- Jedi Characters won't be nearly as powerful under this system: Agreed. Again, I don't see this as a problem. Uber-powerful Jedi that skew game balance away from other characters is one of the most prevalent complaints about the D6 System. This alternate system is trying to solve it.
- What's to stop non-Force Users from blowing a Force Point and doing Jedi stuff: This is a more difficult question. Personally, I don't mind the idea of non-Force Users using the Force every once and awhile. Look at Han Solo in The Force Awakens. He jumped to lightspeed from inside another ship, shot a stormtrooper with a pistol at medium range while looking in the opposite direction (He looked almost surprised too, like the gun had a mind of it's own), and, most extreme, made a landing approach on a planet, through shields, at lightspeed. Han has had fan theories concerning his Force sensitivity around him for years, and Episode VII only provides more evidence. This alternate system, however, allows Han to simply be an experienced character with five Force Points that uses them on his blaster and astrogation rolls. That being said, there is nothing in my alternate rules to stop a regular character from using Telekinesis. If you don't like that, as a GM you'll have to rule that it is not allowed.
Admit it, you can't wait to do this in-game.
- You can't replicate every Force Power with regular skills: That all depends on your definition of "every" if you go through comic books, novels, and obviously RPG supplements, you'll find a dizzying array of Force Powers available. But if you look just at the movies, you may be surprised at how little the Force is used. According to The Force Accounted, There are only about ten different distinct uses of the Force shown in the entire Star Wars saga, including Force Spirit. Most often used is sense, with various tricks such as Force Leap, Choke, Push and Telekinesis filling the bulk of the movies Powers list. Sense, as an active power, I'd roll as PER + Search + Force Point, and passive uses of sense would be given out by the GM to add drama or information to the game. Force Lightening is more complicated. On the fly, I'd use KNO + willpower + Dark Side Point. But if you don't have allow Darksiders in your campaign, you don't have to worry about it as much. New Powers from The Force Awakens fit in to this reasonably well, if you assume that stopping a blaster bolt is a form of telekinesis, and putting Rey to sleep in the woods outside Maz's castle is a form of effect mind. Kylo Ren's interrogation technique looks like if could be covered with KNO + Intimidation + Darkside Point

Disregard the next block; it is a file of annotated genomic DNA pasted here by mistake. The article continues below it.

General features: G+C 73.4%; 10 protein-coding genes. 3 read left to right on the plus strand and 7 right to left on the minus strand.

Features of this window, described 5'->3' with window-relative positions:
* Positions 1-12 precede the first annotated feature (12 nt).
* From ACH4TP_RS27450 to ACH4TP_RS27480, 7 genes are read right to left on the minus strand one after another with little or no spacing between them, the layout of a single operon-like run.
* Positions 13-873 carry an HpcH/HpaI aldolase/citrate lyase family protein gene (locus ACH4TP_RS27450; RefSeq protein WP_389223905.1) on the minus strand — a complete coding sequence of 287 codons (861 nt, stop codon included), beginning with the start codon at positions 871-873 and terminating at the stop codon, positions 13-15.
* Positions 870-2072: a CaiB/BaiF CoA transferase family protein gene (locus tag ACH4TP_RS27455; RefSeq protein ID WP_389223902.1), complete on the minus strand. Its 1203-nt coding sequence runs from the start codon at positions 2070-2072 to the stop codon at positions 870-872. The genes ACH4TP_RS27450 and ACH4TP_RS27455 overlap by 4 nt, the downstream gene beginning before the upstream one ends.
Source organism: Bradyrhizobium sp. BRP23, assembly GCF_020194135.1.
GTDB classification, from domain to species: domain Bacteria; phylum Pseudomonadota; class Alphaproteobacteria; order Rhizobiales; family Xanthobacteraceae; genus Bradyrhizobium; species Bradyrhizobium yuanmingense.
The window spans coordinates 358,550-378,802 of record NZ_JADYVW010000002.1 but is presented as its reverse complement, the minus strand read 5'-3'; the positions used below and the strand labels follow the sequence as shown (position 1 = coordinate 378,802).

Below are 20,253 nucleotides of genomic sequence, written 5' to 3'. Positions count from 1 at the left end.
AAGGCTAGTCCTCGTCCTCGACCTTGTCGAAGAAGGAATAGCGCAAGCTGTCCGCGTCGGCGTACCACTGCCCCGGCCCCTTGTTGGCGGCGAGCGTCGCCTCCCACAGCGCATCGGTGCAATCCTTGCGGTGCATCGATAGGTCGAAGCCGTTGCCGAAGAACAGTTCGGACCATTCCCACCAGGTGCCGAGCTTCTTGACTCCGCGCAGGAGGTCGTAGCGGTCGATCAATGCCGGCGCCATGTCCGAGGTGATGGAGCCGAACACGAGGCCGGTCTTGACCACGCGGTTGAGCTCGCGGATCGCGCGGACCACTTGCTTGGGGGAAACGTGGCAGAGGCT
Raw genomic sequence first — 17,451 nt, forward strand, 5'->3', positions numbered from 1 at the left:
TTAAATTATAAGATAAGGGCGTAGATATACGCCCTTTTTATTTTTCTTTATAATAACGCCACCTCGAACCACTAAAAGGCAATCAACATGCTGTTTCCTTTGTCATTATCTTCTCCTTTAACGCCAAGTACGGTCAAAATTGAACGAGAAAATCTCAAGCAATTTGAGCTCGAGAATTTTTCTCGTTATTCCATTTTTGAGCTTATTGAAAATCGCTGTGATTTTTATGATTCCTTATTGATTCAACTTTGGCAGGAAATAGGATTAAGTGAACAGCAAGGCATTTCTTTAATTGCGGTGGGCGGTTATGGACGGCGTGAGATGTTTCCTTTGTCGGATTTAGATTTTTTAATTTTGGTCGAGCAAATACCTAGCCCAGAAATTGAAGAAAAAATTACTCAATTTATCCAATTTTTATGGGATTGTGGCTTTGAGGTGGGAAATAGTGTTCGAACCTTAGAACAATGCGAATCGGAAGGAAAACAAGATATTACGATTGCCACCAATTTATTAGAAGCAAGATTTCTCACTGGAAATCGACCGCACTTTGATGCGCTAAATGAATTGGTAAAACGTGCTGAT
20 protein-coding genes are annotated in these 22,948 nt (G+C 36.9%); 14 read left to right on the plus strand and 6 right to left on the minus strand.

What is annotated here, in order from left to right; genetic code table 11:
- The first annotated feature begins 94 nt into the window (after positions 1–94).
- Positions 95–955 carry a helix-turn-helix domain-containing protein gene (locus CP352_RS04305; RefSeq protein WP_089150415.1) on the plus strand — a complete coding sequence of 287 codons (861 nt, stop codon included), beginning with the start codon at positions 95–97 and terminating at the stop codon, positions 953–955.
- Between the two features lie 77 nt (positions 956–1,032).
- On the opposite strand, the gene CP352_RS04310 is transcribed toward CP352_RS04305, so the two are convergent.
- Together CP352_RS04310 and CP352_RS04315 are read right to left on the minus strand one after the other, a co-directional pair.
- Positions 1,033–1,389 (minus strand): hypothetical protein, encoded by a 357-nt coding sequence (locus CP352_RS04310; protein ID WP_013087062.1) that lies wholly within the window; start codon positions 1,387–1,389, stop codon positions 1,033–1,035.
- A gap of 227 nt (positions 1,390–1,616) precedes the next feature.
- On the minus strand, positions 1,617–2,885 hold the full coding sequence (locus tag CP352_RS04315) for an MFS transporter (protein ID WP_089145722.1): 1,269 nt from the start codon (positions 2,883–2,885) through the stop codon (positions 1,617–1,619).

- What about Force Spirits: Urrrg....Should've kept my mouth shut. My current thoughts are that Force Spirits as Player Characters that recently died may interact with the world at the cost of a Force Point until their Force Point Pool is exhausted, then they join the Force. As an NPC they can last as long and do as much as the GM likes, with the movies and whatever other sources you want as a guide.
- If Characters have to use a Force Point every time they use a Jedi Power, they'll run out of Points pretty quickly: That depends on how often Players use Force Points. If you try to use the Force on every roll, then yes, you'll run out quickly. But Jedi don't resort to the Force for every problem. Again, in The Force Accounted, we see that in all 805 minutes of the Star Wars saga, the Force is only used for 34 minutes, or about 4% of the time. Having Force Powers depend on Force Points also introduces the idea of resource management to the use of the Force, and does so in a way that doesn't add complexity. For GMs who are frustrated at Players with Force Users running rough shod over their campaigns, the limiting factor of Force Points is a way to regulate Force Powers without being heavy-handed.
While this is indeed the core of my alternate metaphysics/force system, there is still a lot of work to be done. Next time, RocketFans, we'll discuss Codes vs the Light/Dark dichotomy, getting and keeping Force Points, and any ideas or consigns you or I come up with. See you then!